Lack of Loss No Bar to Recovery From Disloyal Lawyer

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By Joan C. Rogers

July 13 — A law firm can recover from a former lawyer-employee for breach of fiduciary duty in setting up his own practice even if it can't prove financial loss from the infidelity, the Georgia Court of Appeals held July 9.

The firm may recover compensation paid to the lawyer during any period of disloyalty or block payment of sums otherwise owed if it can prove the former employee's breach of fiduciary duty, the court ruled in an opinion by Judge Gary Blaylock Andrews.

Payback as Remedy

The court decided that Helms & Greene LLP has a viable claim for breach of fiduciary duty against attorney Kirk Willis for unsuccessfully trying to market his own professional corporation while he was employed with the firm.

The trial court didn't think so, throwing out the firm's claim for breach of fiduciary duty before trial. Although it found that Willis breached his fiduciary duty by marketing Kirk Willis P.C. without Helms & Greene's knowledge, it concluded that Willis was entitled to summary judgment because the firm could not show that it incurred any financial injury or that Willis obtained any benefit through his marketing efforts.

The appeals court decided that whether or not Helms & Greene incurred a loss or Willis received a benefit, the firm may seek to recover compensation paid to him during his alleged disloyalty.

“This Court's precedent establishes that an available remedy for an agent's breach of fiduciary duty is recovery of compensation paid by the principal to the agent during the period of the agent's malfeasance,” the court said.

It said this principle is rooted in Ga. Code Ann. §10-6-31, which states: “An agent who shall have discharged his duty shall be entitled to his commission and all necessary expenses incurred about the business of his principal. If he shall have violated his engagement, he shall be entitled to no commission.”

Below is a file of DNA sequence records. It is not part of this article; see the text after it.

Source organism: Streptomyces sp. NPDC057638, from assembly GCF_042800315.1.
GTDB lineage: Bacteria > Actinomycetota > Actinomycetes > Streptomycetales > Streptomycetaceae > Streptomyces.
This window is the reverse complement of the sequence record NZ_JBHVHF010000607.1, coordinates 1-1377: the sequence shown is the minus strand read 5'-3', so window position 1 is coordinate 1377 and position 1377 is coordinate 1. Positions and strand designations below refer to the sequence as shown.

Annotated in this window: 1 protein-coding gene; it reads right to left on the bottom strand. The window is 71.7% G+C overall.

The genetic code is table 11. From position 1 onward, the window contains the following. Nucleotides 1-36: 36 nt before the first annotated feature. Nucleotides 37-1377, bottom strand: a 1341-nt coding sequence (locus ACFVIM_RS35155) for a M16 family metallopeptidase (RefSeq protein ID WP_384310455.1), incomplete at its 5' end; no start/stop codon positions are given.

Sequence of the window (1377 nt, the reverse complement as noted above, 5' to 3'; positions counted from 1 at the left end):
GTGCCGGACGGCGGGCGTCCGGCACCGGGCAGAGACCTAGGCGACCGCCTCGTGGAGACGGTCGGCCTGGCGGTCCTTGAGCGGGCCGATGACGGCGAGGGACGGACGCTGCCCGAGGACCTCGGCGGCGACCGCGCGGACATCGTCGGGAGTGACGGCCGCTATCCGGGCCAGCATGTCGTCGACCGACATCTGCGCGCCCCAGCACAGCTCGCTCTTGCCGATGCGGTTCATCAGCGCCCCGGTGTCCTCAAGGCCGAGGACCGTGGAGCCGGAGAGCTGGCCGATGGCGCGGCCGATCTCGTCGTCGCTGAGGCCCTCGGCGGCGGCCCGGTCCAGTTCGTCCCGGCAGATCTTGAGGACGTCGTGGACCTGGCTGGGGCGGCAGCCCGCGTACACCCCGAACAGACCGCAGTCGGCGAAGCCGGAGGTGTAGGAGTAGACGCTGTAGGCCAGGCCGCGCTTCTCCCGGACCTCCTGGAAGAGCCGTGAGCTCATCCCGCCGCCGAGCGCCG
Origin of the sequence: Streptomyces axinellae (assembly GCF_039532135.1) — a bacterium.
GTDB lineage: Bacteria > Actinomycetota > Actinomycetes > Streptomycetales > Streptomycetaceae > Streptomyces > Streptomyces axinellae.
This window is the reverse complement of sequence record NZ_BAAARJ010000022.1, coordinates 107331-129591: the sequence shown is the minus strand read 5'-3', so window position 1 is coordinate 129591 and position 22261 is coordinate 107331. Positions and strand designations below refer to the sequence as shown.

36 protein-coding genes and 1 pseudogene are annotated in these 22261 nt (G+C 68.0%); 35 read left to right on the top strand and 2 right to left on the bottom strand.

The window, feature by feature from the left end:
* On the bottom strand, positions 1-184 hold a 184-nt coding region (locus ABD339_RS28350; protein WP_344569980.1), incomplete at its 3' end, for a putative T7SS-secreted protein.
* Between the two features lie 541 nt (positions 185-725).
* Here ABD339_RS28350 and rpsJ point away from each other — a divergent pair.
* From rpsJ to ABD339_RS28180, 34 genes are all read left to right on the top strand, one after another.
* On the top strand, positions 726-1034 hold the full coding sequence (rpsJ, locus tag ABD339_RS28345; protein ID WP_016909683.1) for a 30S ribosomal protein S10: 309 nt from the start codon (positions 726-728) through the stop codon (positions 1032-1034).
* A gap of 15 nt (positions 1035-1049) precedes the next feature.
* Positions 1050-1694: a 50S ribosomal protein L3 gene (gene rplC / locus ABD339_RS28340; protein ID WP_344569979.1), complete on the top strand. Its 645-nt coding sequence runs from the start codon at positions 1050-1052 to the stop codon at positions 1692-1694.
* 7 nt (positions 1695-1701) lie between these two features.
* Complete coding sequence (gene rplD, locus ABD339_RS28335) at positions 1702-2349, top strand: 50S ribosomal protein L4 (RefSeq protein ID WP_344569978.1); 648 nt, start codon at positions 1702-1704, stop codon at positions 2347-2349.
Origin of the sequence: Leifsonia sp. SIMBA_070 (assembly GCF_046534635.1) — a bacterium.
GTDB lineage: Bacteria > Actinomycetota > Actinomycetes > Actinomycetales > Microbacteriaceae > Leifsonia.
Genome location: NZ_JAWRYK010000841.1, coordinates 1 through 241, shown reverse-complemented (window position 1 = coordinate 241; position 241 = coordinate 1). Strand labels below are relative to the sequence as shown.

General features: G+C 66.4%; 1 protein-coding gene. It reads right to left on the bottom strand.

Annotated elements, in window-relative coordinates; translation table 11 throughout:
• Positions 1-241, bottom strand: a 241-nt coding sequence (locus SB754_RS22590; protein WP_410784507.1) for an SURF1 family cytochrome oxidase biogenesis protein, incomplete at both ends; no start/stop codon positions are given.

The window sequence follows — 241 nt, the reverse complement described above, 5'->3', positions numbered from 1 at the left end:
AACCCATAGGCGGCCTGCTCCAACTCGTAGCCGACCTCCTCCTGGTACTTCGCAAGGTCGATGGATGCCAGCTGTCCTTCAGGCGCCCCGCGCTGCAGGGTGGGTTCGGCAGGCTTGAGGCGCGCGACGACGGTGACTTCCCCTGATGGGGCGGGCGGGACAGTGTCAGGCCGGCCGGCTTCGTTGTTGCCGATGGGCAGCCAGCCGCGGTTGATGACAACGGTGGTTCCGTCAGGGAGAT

The principle that an agent is not entitled to compensation during periods of disloyal service in breach of fiduciary duties is also recognized, the court said, in the Restatement (Third) of Agency §8.01 cmt. d(2) (2006) and the Restatement (Second) of Agency §469 cmt. a (1958).

Triable Claim

The appeals court reversed the trial court's grant of summary judgment against Helms & Greene on its breach of fiduciary duty claim.

Reviewing the record in the light most favorable to Helms & Greene, the court said the record included evidence that while Willis was employed as “managing member” of the firm's Dallas office, he tried to obtain new business through his P.C. by submitting three proposals in its name to provide legal services to government entities.

Willis said he pursued the work for the benefit of Helms & Greene but that he did so in his personal firm's name to leverage the potential advantage of a special certification it possessed as a minority-owned business. The court noted, however, that Willis did not disclose the proposals during monthly conference calls about his marketing efforts for Helms & Greene.

Willis left Helms & Greene in August 2012, taking many of the firm's attorneys and staff from the Dallas office with him to his new firm, the Willis Law Group.

Helms & Greene and Willis have been locked in litigation ever since. According to a news story, the case went to trial and in September 2014 a Fulton County, Ga., jury awarded Willis more than $551,183 as money the firm owed him for bonuses, and awarded Helms & Greene $105,750 for counterclaims it filed against Willis.

Judges M. Yvette Miller and Elizabeth L. Branch concurred.

Helms & Greene represented itself along with Krevolin & Horst LLC. Hill, Kertscher & Wharton LLP represented Willis.

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